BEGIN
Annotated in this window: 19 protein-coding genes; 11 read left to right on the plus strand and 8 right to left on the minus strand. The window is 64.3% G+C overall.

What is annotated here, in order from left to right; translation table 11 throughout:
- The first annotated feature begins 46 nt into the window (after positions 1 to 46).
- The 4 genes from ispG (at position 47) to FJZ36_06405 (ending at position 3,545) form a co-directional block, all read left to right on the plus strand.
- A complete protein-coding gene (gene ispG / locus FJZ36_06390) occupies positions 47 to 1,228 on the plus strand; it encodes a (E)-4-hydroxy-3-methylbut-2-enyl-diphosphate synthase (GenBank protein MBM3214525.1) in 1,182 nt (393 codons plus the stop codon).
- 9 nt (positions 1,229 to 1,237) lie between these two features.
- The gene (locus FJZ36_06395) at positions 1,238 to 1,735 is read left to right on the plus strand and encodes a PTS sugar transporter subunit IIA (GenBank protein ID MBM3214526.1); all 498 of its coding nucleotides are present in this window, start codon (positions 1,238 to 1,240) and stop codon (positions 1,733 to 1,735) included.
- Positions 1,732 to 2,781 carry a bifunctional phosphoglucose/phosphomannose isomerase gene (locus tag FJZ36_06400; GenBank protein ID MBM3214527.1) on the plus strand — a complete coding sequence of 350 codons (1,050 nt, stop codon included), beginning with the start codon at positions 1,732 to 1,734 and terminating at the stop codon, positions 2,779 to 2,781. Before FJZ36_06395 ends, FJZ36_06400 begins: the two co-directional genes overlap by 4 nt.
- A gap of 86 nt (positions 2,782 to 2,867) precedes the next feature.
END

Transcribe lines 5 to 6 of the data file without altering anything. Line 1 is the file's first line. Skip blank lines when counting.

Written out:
- A complete protein-coding gene (gene ispG / locus FJZ36_06390) occupies positions 47 to 1,228 on the plus strand; it encodes a (E)-4-hydroxy-3-methylbut-2-enyl-diphosphate synthase (GenBank protein MBM3214525.1) in 1,182 nt (393 codons plus the stop codon).
- 9 nt (positions 1,229 to 1,237) lie between these two features.